"A centrifugal pump differing from an ordinary centrifugal pumps in one feature only. The water rises through a suction pipe S, which divides so as to enter the pump wheel at the center on each side. The pump disk or wheel is very similar to a turbine wheel. it is keyed on a shaft driven by a belt on a fast and loose pulley arrangement at P. The water rotating in the pump disk presses outwards, and if the speed is sufficient a continuous flow is maintained through the pump and into the discharge pipe D. The special feature in this pump is that the water, discharged by the pump disk with a whirling velocity of not inconsiderable magnitude, is allowed to continue rotation in a chamber somewhat larger than the pump. The use of this whirlpool chamber was first suggested by Professor James Thomson." — Encyclopedia Britannica, 1893

Centrifugal Pump

"A centrifugal pump differing from an ordinary centrifugal pumps in one feature only. The water rises…

"Irrigating young orchard with furrows. a, sluice; b, head ditch; c, furrow." -Department of Agriculture

Irrigating with Furrows

"Irrigating young orchard with furrows. a, sluice; b, head ditch; c, furrow." -Department of Agriculture

"The sectional form of the guideblade chamber and the wheel and the curves of the wheel vanes and guideblades, when drawn on a plane development of the cylindrical section of the wheel; a, a, a are the sluices for cutting off the water; b, b, are apertures by which the entrance of exit of air is facilitated as the buckets empty and fill." — Encyclopedia Britannica, 1893

Guideblade Chamber

"The sectional form of the guideblade chamber and the wheel and the curves of the wheel vanes and guideblades,…

"The sectional form of the guideblade chamber and the wheel and the curves of the wheel vanes and guideblades, when drawn on a plane development of the cylindrical section of the wheel; a, a, a are the sluices for cutting off the water; b, b, are apertures by which the entrance of exit of air is facilitated as the buckets empty and fill." — Encyclopedia Britannica, 1893

Guideblade Chamber

"The sectional form of the guideblade chamber and the wheel and the curves of the wheel vanes and guideblades,…

"One of the simplest forms of sluice as used in river diggings in the north-west of America. A rectangular trough of boards, whose dimensions depend chiefly on the size of the planks available, is set up on the higher part of the ground at one side of the claim to be worked, upon trestles or piers of rough stone-work, at such an inclination that the stream may carry off all but the largest stones, which are kept back by a grating of boards about 2 inches apart at a." — Encyclopedia Britannica, 1893

Sluice

"One of the simplest forms of sluice as used in river diggings in the north-west of America. A rectangular…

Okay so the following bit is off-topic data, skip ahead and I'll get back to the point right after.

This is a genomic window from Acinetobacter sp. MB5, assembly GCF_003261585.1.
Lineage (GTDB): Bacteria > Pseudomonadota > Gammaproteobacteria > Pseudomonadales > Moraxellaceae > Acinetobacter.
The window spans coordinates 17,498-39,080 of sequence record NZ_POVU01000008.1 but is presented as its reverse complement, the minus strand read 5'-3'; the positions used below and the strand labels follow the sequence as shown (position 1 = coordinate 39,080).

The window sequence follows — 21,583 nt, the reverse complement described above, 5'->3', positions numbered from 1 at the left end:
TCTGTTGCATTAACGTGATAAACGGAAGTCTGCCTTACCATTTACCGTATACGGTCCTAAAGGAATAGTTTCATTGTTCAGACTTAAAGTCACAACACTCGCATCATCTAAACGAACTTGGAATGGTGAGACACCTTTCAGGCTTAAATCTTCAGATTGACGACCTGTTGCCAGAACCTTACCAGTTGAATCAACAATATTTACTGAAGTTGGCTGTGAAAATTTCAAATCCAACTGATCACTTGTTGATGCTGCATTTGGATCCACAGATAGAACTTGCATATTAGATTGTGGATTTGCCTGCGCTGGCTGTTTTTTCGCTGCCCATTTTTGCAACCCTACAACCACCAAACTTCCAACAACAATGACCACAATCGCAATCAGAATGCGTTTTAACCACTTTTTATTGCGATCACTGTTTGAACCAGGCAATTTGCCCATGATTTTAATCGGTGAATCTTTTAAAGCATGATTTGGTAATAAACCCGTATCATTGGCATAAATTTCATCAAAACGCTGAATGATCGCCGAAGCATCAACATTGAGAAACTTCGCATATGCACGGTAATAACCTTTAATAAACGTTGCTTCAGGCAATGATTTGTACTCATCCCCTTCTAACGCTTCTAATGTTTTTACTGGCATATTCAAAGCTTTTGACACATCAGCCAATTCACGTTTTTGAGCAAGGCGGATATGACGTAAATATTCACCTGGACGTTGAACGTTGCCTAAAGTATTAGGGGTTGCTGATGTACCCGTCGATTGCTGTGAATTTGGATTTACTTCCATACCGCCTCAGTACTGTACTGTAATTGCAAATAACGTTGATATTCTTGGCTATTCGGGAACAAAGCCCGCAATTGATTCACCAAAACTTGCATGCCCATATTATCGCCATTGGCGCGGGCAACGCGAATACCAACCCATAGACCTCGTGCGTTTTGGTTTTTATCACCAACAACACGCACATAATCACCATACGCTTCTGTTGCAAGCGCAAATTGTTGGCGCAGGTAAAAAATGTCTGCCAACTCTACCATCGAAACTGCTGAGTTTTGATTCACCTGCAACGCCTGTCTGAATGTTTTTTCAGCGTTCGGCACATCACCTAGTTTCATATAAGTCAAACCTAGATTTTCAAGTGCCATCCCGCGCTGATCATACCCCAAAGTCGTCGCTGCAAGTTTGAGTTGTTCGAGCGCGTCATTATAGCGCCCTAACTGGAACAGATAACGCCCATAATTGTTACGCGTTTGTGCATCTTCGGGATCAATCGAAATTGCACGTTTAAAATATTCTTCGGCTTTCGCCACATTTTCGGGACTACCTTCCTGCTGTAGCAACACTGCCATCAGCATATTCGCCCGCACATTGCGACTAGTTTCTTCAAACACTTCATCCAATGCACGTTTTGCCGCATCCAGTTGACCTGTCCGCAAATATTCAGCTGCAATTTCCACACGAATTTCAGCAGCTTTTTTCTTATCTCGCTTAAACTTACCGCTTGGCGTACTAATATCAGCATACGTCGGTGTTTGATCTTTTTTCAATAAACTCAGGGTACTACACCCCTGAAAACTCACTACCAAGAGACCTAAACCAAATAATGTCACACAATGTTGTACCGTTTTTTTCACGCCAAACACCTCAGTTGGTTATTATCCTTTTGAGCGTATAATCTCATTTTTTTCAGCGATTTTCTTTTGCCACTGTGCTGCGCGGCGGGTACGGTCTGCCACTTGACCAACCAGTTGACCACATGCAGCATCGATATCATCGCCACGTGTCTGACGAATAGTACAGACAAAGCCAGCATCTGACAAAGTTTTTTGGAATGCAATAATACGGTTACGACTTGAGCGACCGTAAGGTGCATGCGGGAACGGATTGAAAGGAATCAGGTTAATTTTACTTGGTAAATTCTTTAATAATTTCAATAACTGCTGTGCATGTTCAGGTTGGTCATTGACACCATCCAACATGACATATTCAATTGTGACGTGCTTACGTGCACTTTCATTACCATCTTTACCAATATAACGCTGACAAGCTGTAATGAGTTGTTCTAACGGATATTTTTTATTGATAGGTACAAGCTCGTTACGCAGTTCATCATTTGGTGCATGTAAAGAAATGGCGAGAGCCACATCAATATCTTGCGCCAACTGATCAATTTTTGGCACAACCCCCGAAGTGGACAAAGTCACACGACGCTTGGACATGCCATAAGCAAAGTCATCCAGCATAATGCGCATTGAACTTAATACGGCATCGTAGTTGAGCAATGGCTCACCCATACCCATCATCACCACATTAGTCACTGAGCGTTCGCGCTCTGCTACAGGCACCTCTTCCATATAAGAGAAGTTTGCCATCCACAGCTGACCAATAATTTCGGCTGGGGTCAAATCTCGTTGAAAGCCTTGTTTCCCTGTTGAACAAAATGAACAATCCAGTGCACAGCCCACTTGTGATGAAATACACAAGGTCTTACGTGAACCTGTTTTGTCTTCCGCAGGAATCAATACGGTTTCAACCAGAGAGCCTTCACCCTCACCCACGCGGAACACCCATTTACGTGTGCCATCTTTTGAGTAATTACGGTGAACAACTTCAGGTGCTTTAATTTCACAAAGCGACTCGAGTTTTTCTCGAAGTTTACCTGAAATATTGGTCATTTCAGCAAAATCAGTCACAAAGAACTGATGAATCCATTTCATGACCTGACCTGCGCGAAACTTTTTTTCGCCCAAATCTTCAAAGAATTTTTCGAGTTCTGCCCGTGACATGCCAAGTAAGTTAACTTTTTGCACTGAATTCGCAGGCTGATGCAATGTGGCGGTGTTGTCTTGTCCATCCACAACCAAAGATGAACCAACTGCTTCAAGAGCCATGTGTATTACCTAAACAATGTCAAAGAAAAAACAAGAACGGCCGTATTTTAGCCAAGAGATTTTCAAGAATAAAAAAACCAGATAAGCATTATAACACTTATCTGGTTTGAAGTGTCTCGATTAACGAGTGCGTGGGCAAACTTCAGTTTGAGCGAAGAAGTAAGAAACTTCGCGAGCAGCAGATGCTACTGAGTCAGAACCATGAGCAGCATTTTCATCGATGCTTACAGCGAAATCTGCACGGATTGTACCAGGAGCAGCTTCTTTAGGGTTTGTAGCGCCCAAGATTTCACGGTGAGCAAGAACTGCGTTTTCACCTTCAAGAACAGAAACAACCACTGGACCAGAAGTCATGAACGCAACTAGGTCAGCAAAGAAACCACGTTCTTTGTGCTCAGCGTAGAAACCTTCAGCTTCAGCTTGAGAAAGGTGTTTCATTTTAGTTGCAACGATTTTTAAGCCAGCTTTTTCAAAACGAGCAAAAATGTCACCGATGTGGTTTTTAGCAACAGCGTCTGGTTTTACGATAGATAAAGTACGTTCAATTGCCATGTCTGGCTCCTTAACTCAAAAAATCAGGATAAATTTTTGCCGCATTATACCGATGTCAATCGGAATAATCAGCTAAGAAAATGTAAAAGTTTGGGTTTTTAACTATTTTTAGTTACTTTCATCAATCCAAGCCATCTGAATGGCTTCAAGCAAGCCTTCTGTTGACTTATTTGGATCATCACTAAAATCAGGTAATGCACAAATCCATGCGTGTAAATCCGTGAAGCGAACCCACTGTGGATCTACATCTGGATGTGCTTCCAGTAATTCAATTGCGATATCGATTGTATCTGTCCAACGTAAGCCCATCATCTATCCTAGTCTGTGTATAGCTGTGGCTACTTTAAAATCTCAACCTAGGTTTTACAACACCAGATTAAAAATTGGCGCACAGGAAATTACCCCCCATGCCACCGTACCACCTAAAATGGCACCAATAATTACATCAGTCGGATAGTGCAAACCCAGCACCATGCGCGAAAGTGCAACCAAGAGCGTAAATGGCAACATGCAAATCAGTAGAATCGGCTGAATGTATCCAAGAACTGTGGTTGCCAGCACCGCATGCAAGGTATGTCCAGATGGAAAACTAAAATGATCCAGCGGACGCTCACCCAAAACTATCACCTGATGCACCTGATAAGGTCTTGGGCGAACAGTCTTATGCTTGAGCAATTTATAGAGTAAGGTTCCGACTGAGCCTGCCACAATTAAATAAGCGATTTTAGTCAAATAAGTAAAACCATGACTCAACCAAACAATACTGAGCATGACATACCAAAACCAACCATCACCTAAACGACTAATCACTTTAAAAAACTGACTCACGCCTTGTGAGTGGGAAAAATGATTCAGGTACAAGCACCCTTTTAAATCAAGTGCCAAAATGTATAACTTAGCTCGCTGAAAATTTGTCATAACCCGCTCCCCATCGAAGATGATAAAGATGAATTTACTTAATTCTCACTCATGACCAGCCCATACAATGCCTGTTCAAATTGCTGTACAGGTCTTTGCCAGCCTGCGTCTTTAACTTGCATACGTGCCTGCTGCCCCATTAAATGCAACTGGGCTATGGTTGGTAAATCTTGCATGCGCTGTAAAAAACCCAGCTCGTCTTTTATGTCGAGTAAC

"The general sectionl elevation of a Girard turbine, in which the flow is axial. The water, admitted above a horizontal floor, passes down through the annular wheel containing the guide-blades, G, and thence into the revolving wheel WW. The revolving wheel is fixed to a hollow shaft suspended from the pivot p. The solid internal shaft ss is merely a fixed column supporting the pivot. The advantage of this is that the pivot is accessible for lubrication and adjustment. B is the mortise bevel wheel by which the power of the turbine is given off. The sluices are worked by the hand wheel h, which raises them successively, in a way to be described presently. a is the sluice rods." — Encyclopedia Britannica, 1893

Girard Turbine

"The general sectionl elevation of a Girard turbine, in which the flow is axial. The water, admitted…

"When a water fall ranges between 10 and 70 feet, and the water supply is from 3 to 25 cubic feet per second, it is possible to construct a bucket wheel on which the water acts chiefly by its weight. If the variation of the head-water level does not exceed 2 feet, an overshot wheel may be used. The water is then projected over the summit of the wheel, and falls in a parabolic path into the buckets. With greater variation of head-water level, a pitch-back or high breast wheel is better. The water falls over the top of a sliding sluice into the wheel, on the same side as the head race channel. By adjusting the height of the sluice, the requisite supply is given to the wheel in all positions of the head-water level. The wheel consists of a cast-iron or wrought-iron axle C supporting the weight of the wheel. To this are attached two sets of arms A of wood or iron, which support circular segmental plates termed shrouds B. A cylindrical sole plate dd extends between the shrouds on the inner side. The buckets are formed by wood planks or curved wrought-iron plates extending from shroud to shroud, the back of the buckets being formed by the sole plate." — Encyclopedia Britannica, 1893

Water Wheel

"When a water fall ranges between 10 and 70 feet, and the water supply is from 3 to 25 cubic feet per…